Clinical Trials Can Boost Your Bottom Line -- Are They Worth It?

Leslie Kane


June 02, 2010

In This Article


As revenue continues its sink-hole slide, more and more office-based doctors are considering doing clinical trials within their practices.

While the income potential could reach into the hundreds of thousands (or more), there are enough obstacles to turn off many doctors. But given the possible patient benefits and the income benefits, a number of physicians are taking another look.

"From a remuneration perspective, conducting clinical trials is very positive relative to what we get from insurers; it's a positive amount for the time spent," says Jeffrey Danzig, MD, internist and gastroenterologist in solo practice in Ridgewood, New Jersey. "It's money you don't have to haggle over with insurance companies or go through numerous claim resubmissions; you know you're going to get paid."

A single study can pay $70,000; doing 3 or more at once -- which is typical -- can bring in significant income.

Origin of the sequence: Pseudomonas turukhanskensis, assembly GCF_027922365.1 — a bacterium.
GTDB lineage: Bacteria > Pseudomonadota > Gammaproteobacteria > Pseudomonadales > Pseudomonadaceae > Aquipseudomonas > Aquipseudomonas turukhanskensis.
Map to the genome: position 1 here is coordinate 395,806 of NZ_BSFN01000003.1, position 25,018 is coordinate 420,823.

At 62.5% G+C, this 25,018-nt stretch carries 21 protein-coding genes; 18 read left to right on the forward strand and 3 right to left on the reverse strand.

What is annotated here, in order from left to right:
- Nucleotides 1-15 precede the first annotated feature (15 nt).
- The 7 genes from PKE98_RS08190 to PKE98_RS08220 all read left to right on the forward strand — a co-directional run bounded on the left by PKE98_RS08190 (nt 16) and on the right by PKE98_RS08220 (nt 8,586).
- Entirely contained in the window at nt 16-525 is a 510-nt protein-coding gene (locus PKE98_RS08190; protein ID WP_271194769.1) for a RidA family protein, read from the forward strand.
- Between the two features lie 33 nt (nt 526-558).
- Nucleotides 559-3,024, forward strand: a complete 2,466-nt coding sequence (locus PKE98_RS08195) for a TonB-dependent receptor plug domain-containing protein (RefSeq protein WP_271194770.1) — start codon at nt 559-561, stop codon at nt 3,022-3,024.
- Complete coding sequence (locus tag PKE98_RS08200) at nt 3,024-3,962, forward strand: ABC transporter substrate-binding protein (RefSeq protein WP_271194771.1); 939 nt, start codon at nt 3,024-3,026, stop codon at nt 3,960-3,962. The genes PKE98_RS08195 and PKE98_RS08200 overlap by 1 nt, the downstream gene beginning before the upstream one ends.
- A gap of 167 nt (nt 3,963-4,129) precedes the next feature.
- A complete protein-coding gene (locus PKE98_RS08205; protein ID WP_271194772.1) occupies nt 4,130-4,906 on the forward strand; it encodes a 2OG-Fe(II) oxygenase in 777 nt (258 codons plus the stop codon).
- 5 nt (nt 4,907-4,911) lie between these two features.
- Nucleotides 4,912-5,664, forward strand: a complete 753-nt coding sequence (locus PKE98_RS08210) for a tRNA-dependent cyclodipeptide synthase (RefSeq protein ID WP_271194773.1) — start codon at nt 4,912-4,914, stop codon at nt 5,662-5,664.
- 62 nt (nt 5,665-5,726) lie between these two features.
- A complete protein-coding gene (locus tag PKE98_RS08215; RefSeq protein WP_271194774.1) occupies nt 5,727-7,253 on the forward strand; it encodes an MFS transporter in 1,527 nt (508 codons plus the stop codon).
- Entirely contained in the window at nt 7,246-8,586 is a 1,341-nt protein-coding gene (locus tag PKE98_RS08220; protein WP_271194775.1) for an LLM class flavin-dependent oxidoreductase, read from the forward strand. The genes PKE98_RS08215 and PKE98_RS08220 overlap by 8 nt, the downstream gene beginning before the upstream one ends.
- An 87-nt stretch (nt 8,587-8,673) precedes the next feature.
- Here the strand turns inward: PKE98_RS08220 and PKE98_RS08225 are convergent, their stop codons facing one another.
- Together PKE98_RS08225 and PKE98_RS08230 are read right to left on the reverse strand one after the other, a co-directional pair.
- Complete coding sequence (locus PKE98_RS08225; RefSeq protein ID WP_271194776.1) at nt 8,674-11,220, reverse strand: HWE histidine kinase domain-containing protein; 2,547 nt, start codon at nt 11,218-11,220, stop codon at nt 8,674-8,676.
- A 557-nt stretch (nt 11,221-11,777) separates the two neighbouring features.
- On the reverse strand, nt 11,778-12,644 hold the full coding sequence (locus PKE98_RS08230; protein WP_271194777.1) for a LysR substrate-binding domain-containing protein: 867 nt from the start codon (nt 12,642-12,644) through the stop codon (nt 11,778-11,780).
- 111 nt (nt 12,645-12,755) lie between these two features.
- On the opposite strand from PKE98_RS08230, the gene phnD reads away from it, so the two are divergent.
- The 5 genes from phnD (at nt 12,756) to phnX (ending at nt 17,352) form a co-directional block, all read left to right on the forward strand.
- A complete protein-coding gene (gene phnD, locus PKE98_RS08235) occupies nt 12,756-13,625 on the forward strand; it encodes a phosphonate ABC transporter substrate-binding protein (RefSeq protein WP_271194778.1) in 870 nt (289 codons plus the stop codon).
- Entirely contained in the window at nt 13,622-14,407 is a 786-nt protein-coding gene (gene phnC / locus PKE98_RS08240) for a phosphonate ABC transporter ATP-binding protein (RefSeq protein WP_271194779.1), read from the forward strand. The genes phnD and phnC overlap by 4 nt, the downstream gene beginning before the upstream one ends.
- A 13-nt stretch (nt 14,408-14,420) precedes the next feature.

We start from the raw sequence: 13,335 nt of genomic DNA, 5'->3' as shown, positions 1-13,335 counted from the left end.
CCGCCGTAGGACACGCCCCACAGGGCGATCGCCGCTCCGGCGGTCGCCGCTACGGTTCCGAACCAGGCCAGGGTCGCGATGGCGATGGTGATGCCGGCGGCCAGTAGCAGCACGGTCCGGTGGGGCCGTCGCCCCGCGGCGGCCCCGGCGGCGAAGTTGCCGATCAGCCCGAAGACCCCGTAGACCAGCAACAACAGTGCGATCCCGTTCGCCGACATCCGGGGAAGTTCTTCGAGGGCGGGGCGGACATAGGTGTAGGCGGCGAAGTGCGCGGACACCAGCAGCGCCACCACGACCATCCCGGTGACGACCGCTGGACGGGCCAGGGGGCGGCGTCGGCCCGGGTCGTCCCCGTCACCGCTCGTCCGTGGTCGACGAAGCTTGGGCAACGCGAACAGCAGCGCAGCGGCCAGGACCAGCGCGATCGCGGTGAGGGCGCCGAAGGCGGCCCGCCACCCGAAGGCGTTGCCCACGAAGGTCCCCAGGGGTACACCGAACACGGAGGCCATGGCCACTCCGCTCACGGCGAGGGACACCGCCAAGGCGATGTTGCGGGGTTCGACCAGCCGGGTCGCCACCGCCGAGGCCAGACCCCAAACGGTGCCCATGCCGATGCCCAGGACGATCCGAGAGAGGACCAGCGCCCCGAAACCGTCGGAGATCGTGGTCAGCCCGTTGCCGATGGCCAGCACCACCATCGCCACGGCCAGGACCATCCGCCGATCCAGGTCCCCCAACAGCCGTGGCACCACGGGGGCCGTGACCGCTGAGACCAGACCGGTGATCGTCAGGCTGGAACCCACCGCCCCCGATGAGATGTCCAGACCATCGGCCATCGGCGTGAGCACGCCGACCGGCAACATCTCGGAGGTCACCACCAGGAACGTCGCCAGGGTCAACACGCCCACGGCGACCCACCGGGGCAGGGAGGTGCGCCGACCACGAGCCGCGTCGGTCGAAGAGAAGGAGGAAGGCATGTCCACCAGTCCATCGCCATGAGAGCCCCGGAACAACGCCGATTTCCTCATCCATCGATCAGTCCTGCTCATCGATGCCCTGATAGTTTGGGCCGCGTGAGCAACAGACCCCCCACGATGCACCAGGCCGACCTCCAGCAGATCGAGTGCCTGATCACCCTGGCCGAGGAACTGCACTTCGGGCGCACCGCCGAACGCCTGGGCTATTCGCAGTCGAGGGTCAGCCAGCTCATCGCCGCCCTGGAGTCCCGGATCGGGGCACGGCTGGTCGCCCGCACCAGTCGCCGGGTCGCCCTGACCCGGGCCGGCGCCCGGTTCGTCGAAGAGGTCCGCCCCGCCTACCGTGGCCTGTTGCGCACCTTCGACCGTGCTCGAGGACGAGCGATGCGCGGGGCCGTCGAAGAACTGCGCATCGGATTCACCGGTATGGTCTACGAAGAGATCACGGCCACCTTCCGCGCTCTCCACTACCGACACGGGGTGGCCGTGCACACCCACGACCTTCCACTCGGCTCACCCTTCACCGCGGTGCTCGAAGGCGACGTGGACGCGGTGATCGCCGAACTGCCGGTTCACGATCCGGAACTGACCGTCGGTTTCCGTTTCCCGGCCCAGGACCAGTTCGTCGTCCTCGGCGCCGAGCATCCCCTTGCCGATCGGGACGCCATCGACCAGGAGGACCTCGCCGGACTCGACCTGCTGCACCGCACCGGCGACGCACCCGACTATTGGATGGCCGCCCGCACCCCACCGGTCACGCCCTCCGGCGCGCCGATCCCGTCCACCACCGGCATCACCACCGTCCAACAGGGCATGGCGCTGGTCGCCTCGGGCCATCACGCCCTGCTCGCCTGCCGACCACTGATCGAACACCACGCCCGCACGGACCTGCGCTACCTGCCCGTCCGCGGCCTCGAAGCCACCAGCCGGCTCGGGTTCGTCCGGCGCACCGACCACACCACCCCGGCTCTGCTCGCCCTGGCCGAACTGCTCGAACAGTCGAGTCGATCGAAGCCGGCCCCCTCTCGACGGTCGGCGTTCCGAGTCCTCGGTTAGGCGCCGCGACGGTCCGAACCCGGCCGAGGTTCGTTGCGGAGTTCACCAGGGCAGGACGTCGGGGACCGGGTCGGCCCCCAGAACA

Besides the financial benefits, conducting clinical trials can bring other rewards.

"It allows you to nurture your academic side and to stay involved in the academic side of medicine," says Danzig, who has done about 20 clinical trials. "It also keeps you updated on the condition you're studying." Some of the trials Danzig has done involved looking at how a proton-pump inhibitor affects reflux and esophageal healing; another involved comparing a new inflammatory bowel disease drug to current drugs.

Additionally, patients may benefit from new or experimental treatments.


Comments on Medscape are moderated and should be professional in tone and on topic. You must declare any conflicts of interest related to your comments and responses. Please see our Commenting Guide for further information. We reserve the right to remove posts at our sole discretion.